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Thursday, Jul 24, 2014
Editorials

Lowry Park Zoo’s plan to pay for improvements worthy of approval

Published:

Lowry Park Zoo officials say they can save as much as $200,000 by using Tampa’s bonding authority when borrowing the money needed to build a new hospital and make other upgrades.

The zoo, which is owned by the city but run by a nonprofit organization, can back the loan with pledges totaling more than $6 million toward the $10 million project. It will be asking the city council on Thursday to act as a conduit in delivering the most favorable lending rates possible.

That’s good fiscal stewardship, which is characteristic of the organization that runs the zoo. Council members should give their approval.

The zoo is a treasure in the Tampa Bay area that consistently delivers a quality experience and has operated with a minimum of public contributions over the years.

In fact, most large- and medium-size zoos depend on tax dollars for half of their operating budgets. Less than 3 percent of Lowry Park Zoo’s $18 million budget comes from public funds. In other words, for every $3 in public funding received, the zoo raises $97 through admissions, donations and retail sales inside the park.

The zoo wants to have the planned upgrades, known collectively as the New Horizons project, well under way by 2015, when the Association of Zoos and Aquariums returns to review the zoo’s accreditation, a critical seal of approval by zoo experts.

As the Tribune’s Kevin Wiatrowski reported, the association’s visit in 2010 resulted in a list of needed improvements. That visit came after the resignation of former zoo director Lex Salisbury, who generated controversy and damaging news reports when he used zoo resources to bolster an animal sanctuary in Polk County. An association spokesman says progress on the improvements will be a factor when considering the zoo’s accreditation.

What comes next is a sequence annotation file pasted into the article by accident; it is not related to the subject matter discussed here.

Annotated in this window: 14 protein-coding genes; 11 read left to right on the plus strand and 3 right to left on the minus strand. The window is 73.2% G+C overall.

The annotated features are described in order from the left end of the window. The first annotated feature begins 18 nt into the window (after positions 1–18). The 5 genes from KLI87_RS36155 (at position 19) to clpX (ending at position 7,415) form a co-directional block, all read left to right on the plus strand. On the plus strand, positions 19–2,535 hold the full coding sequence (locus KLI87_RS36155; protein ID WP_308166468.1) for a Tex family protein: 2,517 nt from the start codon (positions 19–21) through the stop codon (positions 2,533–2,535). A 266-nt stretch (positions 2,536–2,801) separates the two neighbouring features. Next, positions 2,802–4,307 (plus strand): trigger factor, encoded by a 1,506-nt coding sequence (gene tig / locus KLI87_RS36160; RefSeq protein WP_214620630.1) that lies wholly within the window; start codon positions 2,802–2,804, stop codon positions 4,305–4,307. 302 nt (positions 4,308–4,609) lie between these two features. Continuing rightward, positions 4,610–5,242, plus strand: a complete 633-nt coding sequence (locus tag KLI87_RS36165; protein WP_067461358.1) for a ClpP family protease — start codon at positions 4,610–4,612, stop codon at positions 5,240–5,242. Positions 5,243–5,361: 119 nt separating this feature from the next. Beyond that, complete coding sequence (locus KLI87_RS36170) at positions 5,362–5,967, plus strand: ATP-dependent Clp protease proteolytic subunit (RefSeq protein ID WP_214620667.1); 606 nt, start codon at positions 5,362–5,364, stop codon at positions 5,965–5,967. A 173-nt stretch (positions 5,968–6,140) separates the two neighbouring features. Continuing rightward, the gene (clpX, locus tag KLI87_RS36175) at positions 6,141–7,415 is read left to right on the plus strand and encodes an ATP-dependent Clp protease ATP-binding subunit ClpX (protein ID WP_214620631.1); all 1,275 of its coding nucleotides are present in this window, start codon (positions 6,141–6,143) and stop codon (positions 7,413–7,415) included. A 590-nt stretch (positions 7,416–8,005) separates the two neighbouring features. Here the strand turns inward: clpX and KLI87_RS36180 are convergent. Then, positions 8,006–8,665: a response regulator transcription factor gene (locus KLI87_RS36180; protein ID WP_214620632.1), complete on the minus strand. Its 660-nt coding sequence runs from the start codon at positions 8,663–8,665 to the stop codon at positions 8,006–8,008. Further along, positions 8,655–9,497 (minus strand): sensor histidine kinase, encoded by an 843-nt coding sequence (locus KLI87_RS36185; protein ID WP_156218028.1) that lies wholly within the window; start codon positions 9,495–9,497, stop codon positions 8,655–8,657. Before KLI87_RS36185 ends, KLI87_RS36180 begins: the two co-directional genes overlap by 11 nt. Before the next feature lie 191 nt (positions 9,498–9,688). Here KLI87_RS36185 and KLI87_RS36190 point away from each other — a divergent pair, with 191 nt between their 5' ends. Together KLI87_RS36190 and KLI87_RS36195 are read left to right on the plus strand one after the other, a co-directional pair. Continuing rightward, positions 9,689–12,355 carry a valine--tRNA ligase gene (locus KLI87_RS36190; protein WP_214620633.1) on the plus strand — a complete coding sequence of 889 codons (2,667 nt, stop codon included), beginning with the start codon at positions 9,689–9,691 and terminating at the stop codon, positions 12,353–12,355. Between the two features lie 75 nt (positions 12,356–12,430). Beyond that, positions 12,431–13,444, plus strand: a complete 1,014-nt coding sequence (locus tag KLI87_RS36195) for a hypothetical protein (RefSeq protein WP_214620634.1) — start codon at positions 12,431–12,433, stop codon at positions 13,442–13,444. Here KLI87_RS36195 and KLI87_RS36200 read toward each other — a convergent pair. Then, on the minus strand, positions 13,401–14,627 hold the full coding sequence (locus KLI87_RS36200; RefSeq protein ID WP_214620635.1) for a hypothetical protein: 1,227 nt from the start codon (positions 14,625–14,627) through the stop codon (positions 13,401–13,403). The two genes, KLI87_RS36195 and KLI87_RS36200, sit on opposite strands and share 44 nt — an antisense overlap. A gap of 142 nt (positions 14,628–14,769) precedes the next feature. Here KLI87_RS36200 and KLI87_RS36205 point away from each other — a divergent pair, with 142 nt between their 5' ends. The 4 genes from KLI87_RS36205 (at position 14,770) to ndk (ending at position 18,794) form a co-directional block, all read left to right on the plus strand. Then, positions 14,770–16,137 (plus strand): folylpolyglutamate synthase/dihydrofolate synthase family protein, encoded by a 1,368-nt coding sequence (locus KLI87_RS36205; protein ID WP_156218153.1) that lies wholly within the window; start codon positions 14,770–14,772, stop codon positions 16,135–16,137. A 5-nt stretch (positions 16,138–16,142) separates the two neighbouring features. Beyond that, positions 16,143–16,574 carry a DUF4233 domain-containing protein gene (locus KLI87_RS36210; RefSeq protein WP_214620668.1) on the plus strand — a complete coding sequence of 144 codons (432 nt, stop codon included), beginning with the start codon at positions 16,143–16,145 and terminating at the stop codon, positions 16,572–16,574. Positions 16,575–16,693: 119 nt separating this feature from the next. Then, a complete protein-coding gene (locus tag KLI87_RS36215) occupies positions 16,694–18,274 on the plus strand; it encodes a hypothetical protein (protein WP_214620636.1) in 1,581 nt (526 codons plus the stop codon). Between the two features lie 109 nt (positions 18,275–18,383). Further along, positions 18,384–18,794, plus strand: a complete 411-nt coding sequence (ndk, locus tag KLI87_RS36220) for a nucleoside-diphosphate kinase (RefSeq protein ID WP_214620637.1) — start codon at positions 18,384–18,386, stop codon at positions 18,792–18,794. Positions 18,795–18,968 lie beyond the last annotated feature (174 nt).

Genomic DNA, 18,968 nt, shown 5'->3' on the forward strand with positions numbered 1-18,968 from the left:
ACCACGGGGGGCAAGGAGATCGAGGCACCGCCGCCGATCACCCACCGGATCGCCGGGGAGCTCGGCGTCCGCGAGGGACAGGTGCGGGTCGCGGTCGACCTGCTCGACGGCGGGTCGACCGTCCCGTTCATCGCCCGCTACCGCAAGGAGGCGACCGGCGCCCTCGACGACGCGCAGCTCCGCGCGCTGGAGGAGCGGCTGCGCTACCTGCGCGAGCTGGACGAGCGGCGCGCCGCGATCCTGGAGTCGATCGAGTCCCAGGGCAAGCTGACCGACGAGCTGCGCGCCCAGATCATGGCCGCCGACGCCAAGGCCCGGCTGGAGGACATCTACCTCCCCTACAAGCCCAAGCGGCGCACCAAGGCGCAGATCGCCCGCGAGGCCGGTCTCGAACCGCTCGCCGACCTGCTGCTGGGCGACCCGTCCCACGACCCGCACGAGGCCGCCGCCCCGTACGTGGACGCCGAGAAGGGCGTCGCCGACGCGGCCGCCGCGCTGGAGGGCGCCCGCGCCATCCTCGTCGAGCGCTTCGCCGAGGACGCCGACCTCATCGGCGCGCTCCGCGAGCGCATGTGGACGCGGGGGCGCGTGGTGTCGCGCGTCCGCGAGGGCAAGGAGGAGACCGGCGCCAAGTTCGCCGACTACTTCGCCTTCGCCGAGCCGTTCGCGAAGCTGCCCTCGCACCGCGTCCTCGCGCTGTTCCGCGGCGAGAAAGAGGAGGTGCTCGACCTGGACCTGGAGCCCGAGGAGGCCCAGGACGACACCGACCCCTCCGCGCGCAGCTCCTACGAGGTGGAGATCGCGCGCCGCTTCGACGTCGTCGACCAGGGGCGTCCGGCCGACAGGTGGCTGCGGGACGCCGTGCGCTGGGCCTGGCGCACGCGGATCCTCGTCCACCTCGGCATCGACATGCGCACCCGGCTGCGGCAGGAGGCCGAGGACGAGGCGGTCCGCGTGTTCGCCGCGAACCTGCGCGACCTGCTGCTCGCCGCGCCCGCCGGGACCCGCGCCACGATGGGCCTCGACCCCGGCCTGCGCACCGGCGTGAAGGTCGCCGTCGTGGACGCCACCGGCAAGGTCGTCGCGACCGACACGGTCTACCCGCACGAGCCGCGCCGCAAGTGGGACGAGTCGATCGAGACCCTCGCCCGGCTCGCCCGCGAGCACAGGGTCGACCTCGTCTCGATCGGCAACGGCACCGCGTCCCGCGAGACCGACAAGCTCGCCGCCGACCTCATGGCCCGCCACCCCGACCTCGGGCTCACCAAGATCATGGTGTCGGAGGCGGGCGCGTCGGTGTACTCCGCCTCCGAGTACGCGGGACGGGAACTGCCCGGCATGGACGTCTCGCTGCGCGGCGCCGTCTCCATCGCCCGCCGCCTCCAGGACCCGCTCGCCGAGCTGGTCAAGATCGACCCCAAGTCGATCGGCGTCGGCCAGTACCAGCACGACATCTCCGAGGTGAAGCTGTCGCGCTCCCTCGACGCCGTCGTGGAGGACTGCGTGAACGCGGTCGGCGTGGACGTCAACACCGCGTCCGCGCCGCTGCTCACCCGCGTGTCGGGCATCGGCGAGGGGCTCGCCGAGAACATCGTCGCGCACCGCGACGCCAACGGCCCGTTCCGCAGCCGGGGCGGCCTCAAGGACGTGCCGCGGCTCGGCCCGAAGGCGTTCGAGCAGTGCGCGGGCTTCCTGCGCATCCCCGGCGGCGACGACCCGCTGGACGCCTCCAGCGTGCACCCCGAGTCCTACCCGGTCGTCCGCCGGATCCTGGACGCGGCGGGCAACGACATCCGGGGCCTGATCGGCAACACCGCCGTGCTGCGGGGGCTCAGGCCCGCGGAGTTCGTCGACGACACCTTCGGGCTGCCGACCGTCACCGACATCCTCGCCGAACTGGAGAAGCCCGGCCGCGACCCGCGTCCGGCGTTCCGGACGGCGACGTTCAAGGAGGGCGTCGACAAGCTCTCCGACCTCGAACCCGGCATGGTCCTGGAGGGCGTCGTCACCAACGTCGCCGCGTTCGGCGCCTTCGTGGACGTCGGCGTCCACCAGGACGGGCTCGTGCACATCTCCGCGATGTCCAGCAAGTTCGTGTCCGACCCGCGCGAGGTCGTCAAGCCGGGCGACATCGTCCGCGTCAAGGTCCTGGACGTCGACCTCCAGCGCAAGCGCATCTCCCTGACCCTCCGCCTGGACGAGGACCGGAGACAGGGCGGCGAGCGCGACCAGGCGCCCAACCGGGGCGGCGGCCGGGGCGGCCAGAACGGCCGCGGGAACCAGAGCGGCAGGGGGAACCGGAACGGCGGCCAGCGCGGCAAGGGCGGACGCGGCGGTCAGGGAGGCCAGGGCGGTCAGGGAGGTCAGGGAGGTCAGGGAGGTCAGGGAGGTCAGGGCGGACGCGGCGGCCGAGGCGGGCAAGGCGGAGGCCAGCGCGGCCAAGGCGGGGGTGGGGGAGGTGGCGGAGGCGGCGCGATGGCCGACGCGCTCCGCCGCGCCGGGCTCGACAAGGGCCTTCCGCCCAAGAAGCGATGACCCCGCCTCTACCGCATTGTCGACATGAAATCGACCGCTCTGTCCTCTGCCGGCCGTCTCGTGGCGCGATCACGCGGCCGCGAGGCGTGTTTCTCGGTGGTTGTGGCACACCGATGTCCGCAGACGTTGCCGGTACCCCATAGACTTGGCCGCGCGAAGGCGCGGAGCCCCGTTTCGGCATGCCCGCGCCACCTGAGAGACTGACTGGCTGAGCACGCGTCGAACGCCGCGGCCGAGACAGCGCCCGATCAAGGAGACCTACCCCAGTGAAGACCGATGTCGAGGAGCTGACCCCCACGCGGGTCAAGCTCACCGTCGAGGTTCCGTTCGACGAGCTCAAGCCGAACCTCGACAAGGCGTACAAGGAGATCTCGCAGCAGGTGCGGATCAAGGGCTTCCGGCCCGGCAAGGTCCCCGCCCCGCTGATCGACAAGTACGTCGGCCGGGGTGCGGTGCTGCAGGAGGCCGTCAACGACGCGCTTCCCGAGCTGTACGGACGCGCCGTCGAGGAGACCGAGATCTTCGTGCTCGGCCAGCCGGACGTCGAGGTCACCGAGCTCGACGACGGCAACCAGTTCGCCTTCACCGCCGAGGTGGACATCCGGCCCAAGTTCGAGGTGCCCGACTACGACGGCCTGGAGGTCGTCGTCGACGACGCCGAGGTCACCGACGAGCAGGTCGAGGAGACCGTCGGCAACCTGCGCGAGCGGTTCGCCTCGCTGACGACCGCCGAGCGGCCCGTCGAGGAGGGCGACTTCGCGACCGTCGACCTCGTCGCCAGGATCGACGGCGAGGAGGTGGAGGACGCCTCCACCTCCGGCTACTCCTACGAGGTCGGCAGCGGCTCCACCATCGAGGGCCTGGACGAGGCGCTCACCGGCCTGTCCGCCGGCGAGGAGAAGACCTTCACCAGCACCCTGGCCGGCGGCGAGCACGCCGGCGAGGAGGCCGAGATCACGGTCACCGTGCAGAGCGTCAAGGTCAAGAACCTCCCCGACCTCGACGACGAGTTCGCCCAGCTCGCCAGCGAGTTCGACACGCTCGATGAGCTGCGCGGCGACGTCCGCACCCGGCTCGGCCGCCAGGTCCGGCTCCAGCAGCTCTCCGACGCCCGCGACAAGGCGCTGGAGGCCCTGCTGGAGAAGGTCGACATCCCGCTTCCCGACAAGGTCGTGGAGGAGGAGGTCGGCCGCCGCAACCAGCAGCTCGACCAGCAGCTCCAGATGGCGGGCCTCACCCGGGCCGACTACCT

The New Horizons improvements include a larger veterinary hospital to treat the zoo’s 1,500 animals, a new commissary to prepare meals for the animals, a new conservation center for researchers, and improvements to the boardwalk and manatee hospital, one of three in the state.

Zoo Executive Director and CEO Craig Pugh says the zoo continues to seek pledges as officials move forward with construction plans. He hopes to raise $3 million more and have the project paid for when completed.

Because the zoo is backing the loan with pledges, the city will not be obligated to repay the loan should something go awry.

Lowry Park Zoo once was considered the worst zoo in the country. But that seems like ancient history now. And since its reopening 25 years ago, the zoo has been a source of pride for Tampa.

These improvements will make it even better for the patrons and the animals.

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